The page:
Donation Tucked Inside Winrock Grass Farm Sale Now in Dispute

by Arkansas Business Staff  on Monday, Aug. 12, 2013 12:00 am  

Winrock Grass Farm (Photo by Michael Pirnique)

The deal closed without controversy nearly four years ago, but a dispute recently arose.

Back in December 2009, Canterbury Park Ltd. sold 915 acres along the Big Maumelle River to the Trust for Public Land of San Francisco for $12.4 million, which works out to be about $13,500 per acre for what was the Winrock Grass Farm.

Canterbury claims it didn’t notice that tucked in the seller’s statement was a line item for $500,000.

That money was a “charitable donation” Canterbury unknowingly made to the Trust, according to a lawsuit filed in Pulaski County Circuit Court.

“That ‘charitable donation’ was actually an illegal real estate commission,” Canterbury’s complaint said.

Canterbury said it wants the $500,000 back plus interest.

The Trust denied Canterbury’s allegations in court filings. The Trust also said that the complaint fell beyond the statute of limitations and asked that the lawsuit be tossed out.

The attorney representing Canterbury, Tré Kitchens of Little Rock, declined to comment on why it took Canterbury years to file the lawsuit.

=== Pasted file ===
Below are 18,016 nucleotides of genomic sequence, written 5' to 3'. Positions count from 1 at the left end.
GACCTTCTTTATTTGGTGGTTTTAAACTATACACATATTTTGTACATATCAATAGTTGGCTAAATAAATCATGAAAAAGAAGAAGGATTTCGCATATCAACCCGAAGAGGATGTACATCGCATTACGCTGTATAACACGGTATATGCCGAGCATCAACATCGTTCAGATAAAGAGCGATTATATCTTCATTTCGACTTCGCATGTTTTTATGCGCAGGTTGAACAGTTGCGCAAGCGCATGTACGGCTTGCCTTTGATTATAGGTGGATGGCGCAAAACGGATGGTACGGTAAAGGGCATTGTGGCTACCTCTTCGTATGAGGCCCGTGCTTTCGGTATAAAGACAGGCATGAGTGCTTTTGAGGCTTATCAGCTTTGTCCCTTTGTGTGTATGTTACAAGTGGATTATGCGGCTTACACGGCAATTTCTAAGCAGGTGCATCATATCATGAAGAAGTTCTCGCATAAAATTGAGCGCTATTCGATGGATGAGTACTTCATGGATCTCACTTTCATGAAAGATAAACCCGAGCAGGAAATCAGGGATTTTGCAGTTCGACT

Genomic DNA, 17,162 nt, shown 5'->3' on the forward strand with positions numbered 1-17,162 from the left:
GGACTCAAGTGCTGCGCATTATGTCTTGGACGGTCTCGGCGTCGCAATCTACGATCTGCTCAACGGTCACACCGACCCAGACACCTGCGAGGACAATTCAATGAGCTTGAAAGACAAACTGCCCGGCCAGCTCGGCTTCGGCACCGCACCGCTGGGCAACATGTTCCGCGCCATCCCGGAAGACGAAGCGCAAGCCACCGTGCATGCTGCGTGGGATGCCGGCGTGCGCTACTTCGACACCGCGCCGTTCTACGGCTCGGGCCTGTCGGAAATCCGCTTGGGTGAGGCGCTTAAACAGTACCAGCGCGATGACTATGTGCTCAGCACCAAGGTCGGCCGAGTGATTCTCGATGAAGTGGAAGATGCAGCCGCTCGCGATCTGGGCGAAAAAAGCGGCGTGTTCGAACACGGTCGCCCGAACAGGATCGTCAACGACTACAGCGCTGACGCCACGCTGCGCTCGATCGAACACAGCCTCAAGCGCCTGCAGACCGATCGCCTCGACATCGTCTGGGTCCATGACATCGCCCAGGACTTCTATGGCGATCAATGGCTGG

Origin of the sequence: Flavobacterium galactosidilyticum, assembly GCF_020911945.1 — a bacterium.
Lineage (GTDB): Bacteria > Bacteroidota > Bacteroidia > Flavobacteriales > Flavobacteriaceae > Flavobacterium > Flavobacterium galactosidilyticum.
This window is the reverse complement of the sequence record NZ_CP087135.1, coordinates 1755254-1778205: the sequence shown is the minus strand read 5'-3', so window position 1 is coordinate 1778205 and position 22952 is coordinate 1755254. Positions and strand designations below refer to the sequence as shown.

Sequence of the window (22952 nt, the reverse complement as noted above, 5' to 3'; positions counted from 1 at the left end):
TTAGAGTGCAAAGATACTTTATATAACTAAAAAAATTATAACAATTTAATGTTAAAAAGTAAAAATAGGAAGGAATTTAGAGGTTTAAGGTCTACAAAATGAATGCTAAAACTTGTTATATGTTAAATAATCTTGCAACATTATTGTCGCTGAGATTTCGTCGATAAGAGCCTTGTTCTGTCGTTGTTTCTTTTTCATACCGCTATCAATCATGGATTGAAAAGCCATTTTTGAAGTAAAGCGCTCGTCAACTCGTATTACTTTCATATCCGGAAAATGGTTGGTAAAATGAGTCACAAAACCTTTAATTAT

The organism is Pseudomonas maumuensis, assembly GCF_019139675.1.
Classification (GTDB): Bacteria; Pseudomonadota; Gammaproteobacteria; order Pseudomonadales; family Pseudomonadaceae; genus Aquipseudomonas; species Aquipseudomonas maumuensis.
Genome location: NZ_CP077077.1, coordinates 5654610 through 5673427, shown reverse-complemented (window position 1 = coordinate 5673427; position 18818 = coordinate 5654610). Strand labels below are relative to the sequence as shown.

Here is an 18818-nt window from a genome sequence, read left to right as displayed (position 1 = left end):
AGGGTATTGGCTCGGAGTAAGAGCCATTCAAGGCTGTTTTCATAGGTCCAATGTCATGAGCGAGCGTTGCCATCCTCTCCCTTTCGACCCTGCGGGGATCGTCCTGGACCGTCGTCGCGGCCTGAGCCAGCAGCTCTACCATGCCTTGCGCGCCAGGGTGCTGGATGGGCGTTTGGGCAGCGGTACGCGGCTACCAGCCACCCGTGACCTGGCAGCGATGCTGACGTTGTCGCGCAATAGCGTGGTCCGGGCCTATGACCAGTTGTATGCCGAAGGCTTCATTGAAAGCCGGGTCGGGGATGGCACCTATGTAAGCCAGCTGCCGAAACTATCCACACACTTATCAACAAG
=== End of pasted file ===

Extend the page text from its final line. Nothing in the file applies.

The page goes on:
A spokesperson for the Trust declined to comment on the case becuase of the pending litigation.

Land’s History

If you recall, the land once belonged to Little Rock businessman Frank B. Whitbeck, 66, who is expected to be released from federal prison on Feb. 20 after serving a six-year sentence for mail fraud.

Whitbeck had lost the land through foreclosure. In 2005, Canterbury, an investment group led by Jay DeHaven, bought about 815 acres of Whitbeck’s property for only $4.55 million at a foreclosure sale. Later in 2005, DeHaven’s group bought more land at the site for $1.3 million

Central Arkansas Water wanted to control the property because of its connection to the Lake Maumelle watershed.

So, in stepped the Trust for Public Land, which bought the land at the request of CAW and will hold it until the utility can raise the cash to pay for it.



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